Amanda Vinicky

The U.S. Supreme Court will not get the last word on Illinois’ attempts to cut government pension costs; a 2013 pension law is dead, for good. There'd been a slim possibility the law would have another big day in court.

Il. Supreme Court website -

Illinois may not be done with the 2013 law reducing state employees’ pensions after all. The Attorney General appears to be readying to appeal to the U.S. Supreme Court.

Amanda Vinicky / WUIS - Illinois Issues

In the midst of a budget stalemate, Illinois Gov. Bruce Rauner says he's re-introducing his five-point agenda, with some changes. The Republican is also putting out a new pension plan.

Amanda Vinicky

Credit ratings agencies have had swift reactions to Friday's state Supreme Court decision that found Illinois' 2013 pension law unconstitutional.

Illinois' was expecting to save billions by reducing state workers, teachers' and university employees' retirement benefits. But not anymore, thanks to an unanimous decision by the state's high court tossing the law.

Gov. Pat Quinn has called for the closing of Tamms Correctional Center.
WUIS/Illinois Issues

Some of the main architects of the Illinois law that seeks to save the state money by reducing workers' pensions have begun collecting pensions of their own.

On March 11, the Illinois Supreme Court will hear arguments for and against the pension overhaul signed into law late in 2013 by then-Gov. Pat Quinn. If it succeeds, Quinn, like other retired state employees, will see his the size of his future retirement benefits shrink, as the law does away with compounded cost-of-living increases.

Illinois Issues

It was long a practice of Illinois politicians: Give a buddy a short-term job at the end of his career in order to boost his pension. Gov. Pat Quinn signed a law that's supposed to put an end to that practice. But what about the friend who Quinn just gave a promotion?

The elevation of Jerry Stermer from the governor's budget director to Illinois' comptroller will bring with it a raise of ten thousand dollars for a full year's work.

Gov. Quinn on Friday (12/19) appointed Stermer to temporarily serve as comptroller following Judy Baar Topinka's death.

Harvey Tillis / Illinois Information Service

Although one court has tossed out Illinois’ mega pension overhaul, state leaders are likely to wait on another legal opinion before deciding what to do next.

There’s no question -- the Sangamon County Circuit Court judge’s ruling is meaningful. But Attorney General Lisa Madigan’s office is appealing to the state Supreme Court.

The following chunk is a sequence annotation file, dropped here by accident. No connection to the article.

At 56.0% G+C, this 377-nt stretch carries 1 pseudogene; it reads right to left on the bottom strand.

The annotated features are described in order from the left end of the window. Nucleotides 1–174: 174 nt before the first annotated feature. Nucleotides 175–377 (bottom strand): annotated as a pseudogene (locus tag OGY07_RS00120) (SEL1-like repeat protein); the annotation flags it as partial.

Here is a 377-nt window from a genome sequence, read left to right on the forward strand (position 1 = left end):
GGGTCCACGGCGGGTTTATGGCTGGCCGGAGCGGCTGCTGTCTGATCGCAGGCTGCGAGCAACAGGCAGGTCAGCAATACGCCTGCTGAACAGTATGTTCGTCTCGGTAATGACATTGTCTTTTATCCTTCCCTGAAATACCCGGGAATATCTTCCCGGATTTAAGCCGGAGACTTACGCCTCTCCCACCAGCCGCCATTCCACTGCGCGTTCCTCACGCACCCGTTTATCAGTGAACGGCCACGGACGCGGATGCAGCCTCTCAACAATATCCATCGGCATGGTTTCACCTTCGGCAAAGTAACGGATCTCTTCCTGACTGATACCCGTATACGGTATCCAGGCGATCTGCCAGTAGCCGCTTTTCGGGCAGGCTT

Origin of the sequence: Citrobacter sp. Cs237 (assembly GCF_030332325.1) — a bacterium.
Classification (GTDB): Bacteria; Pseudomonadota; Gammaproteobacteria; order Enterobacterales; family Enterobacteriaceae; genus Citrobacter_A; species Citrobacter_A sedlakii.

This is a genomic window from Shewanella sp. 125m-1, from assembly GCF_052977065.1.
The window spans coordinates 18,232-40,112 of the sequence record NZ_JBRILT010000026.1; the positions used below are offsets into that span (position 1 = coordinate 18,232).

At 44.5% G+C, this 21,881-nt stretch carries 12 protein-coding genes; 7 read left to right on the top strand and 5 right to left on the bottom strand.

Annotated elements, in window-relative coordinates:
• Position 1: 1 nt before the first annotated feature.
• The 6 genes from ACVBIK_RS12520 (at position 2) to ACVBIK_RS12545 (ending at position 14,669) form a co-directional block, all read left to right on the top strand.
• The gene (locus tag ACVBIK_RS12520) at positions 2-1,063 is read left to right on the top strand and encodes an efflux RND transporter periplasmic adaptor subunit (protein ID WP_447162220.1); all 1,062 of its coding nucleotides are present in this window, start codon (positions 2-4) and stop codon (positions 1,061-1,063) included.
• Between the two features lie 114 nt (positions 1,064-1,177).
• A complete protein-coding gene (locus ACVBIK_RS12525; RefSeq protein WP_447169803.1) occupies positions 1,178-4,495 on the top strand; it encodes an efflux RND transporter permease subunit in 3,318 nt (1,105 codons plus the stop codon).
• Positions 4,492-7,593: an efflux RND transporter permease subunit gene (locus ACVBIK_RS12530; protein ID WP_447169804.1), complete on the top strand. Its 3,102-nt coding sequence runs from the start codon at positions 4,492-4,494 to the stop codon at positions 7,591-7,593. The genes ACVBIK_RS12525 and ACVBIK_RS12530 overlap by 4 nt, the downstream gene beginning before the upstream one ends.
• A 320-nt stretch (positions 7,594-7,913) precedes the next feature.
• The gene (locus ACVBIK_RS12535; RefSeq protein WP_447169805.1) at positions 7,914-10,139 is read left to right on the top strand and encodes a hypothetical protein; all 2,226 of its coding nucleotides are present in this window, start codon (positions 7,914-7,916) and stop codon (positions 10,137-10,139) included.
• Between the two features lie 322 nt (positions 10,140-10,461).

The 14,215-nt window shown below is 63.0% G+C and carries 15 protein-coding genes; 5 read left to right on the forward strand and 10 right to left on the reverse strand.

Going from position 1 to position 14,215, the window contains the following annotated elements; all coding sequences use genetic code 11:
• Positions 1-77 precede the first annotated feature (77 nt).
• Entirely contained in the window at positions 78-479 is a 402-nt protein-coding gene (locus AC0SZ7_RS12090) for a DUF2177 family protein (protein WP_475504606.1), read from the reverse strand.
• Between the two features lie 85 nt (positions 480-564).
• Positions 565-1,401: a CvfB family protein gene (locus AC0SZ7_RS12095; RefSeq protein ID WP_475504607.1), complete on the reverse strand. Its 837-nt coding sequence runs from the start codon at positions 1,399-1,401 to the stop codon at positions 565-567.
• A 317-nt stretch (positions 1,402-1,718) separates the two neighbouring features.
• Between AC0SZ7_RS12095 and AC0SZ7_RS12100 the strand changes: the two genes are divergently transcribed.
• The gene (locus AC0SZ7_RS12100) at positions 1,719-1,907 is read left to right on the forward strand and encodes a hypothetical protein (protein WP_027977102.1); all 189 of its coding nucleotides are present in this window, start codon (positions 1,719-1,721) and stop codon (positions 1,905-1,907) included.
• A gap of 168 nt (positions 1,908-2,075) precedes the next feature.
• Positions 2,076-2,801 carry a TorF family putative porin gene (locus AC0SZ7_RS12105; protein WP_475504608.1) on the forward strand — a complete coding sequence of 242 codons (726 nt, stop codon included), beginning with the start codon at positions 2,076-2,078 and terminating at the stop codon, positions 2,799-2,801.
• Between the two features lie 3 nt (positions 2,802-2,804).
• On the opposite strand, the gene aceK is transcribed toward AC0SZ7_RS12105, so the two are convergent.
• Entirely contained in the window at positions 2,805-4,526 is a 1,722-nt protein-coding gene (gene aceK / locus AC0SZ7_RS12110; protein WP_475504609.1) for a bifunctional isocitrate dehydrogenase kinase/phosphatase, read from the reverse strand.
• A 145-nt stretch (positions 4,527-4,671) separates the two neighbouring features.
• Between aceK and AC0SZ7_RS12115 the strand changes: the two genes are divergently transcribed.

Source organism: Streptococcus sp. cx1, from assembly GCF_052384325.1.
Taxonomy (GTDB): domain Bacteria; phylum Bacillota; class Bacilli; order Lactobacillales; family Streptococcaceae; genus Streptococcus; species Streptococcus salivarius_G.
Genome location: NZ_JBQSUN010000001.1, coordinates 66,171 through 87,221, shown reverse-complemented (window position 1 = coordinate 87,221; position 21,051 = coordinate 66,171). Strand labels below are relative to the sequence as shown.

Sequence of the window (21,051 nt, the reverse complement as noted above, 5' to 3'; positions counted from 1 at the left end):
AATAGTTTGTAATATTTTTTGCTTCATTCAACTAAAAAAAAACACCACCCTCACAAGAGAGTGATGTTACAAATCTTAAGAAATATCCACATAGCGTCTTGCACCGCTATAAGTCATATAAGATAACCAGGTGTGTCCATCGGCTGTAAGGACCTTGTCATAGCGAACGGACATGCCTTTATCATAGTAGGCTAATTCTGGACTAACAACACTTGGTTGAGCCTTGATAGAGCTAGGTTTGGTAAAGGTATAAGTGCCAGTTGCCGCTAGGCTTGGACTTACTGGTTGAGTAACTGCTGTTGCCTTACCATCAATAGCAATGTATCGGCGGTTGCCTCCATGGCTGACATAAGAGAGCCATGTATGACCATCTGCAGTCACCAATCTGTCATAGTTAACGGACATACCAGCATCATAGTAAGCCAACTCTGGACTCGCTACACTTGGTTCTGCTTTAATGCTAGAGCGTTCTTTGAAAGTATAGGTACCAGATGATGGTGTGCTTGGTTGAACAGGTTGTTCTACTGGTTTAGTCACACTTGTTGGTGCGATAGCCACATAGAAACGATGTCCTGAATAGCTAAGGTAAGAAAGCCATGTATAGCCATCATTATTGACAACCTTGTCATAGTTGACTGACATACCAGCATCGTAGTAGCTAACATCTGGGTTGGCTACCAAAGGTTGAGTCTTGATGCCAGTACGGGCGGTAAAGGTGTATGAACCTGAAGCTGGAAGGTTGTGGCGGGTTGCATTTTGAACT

Madigan has said it makes sense for lawmakers to wait to hear from those justices.

Amanda Vinicky

The underfunding of the state's pensions have grabbed headlines the past several years, and finally reached the political tipping point late last year when legislators passed an overhaul of the systems. It's a recent response to a very old problem.

It was Gov. Pat Quinn who signed the law that reduces state workers' and most public school teachers' pensions -- a controversial plan that's at the center of a lawsuit.

A new report from Moody's investors service says Illinois still faces "daunting pension challenges" despite a 2013 law intended to curb the state's pension costs. So do its cities. 

The Moody's report lays it out starkly: Illinois' pension burden is significantly higher than other states. And yet Illinois' legal framework gives "very limited" flexibility for dealing with that.

  A judge has blocked Illinois pension overhaul from taking effect next month. It's a temporary victory for government employees who say the law is unconstitutional.

State employees, teachers and university workers were supposed to begin seeing changes to their retirement plans in June. It's part of a sweeping pension overhaul passed late last year.

Amanda Vinicky

A hearing set for this afternoon could determine if some, or even all, of Illinois' new pension law will be suspended.

The pension law is supposed to take effect next month.

The We Are One coalition of unions wants a hold put on the entire law, until a broader lawsuit seeking to have it declared unconstitutional is resolved.

Anders Lindall is a spokesman for AFSCME, the state's largest public employees union. He says once someone retires, that can't be reversed.

Harvey Tillis / Illinois Information Service

Even as the "We Are One" broad coalition of unions seeks to prevent any of the pension law from taking effect next month, a new agreement would prevent parts of it from being implemented.

It mostly affects university and community college employees nearing the end of their careers.

The deal, between the State Universities Annuitants Association and the attorney general, could put a stop to a surge of retirements at Illinois' public universities.

  A major overhaul of Illinois' pensions is now law. Gov. Pat Quinn held a private bill-signing ceremony this afternoon in Chicago. A court challenge seeking to stop it from taking effect is certain.

The new law will cut state workers' and public school teachers' retirement benefits.

It also raises the retirement age; employees younger than 46 will have to work up to five years longer before they can retire. The savings from those changes are intended to rid Illinois of a long-festering budget issue: an unfunded pension liability that's grown to about $100 billion.

WUIS State Week host, Bill Wheelhouse, guests on the latest CapitolView regarding the pension reform passed in Illinois.

Amanda Vinicky

This morning, legislators on a special, bipartisan panel formed to reach a compromise on Illinois' pension situation will once again meet in Springfield. Already, most of the committee's members have signed off on a deal.  Beyond that, the measure's fate is uncertain.

Brian Mackey/WUIS

Illinois legislators will be asked today (12/3) to take what many say could be the most important vote of their careers. They've been called back to Springfield to take up a measure that would drastically alter the state's retirement plans. Doing so would have obvious ramifications for state employees, teachers and university workers whose pensions are at stake. But the impact of a vote is far more widespread. What happens could also affect everything from the state's credit rating and Illinois' next budget, to the 2014 elections. The outcome is anything but certain.

The four Republicans running for Illinois governor are taking diverging stances on the pension measure that's bringing the General Assembly back to Springfield tomorrow. The package drafted by the legislative leaders would cut state workers', teachers' and university employees' retirement benefits.